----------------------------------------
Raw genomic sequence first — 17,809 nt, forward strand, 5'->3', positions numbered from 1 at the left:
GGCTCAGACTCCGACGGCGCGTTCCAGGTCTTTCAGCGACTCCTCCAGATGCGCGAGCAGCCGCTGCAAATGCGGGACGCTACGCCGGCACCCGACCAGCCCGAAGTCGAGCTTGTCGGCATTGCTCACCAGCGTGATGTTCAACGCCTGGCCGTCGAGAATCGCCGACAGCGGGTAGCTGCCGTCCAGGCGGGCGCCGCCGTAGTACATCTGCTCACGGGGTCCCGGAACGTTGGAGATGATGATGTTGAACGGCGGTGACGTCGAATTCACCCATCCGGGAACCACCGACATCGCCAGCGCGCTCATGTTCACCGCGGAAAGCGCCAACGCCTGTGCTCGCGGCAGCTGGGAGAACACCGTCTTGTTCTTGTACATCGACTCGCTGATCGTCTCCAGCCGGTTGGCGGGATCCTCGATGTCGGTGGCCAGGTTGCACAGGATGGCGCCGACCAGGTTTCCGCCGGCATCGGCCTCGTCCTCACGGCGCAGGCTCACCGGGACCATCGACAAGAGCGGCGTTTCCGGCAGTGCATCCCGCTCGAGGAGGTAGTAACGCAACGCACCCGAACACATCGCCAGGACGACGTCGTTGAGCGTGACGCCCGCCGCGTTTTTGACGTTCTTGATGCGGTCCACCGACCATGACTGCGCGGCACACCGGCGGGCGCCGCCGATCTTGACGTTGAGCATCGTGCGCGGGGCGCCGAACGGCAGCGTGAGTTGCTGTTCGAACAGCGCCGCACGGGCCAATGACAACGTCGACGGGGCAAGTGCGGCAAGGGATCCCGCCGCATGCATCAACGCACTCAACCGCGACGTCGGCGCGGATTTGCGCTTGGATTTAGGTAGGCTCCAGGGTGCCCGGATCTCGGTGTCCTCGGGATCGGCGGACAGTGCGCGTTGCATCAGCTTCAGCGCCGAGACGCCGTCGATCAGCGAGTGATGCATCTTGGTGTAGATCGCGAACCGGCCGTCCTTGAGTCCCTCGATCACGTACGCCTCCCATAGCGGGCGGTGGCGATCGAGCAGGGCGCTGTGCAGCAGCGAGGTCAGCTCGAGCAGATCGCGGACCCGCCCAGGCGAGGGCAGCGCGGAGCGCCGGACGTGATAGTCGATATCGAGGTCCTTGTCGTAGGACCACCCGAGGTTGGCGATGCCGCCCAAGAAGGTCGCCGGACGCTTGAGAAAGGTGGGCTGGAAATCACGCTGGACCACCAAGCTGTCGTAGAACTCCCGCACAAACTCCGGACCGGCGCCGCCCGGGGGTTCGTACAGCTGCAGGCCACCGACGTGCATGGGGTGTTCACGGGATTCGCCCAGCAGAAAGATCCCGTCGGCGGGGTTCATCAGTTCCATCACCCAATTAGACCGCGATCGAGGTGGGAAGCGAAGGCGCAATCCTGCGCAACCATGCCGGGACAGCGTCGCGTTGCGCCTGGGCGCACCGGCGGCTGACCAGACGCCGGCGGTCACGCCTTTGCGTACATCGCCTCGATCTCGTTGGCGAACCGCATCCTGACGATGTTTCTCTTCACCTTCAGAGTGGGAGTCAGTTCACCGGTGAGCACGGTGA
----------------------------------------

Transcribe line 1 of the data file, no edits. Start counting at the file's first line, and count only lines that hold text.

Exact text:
Raw genomic sequence first — 17,809 nt, forward strand, 5'->3', positions numbered from 1 at the left: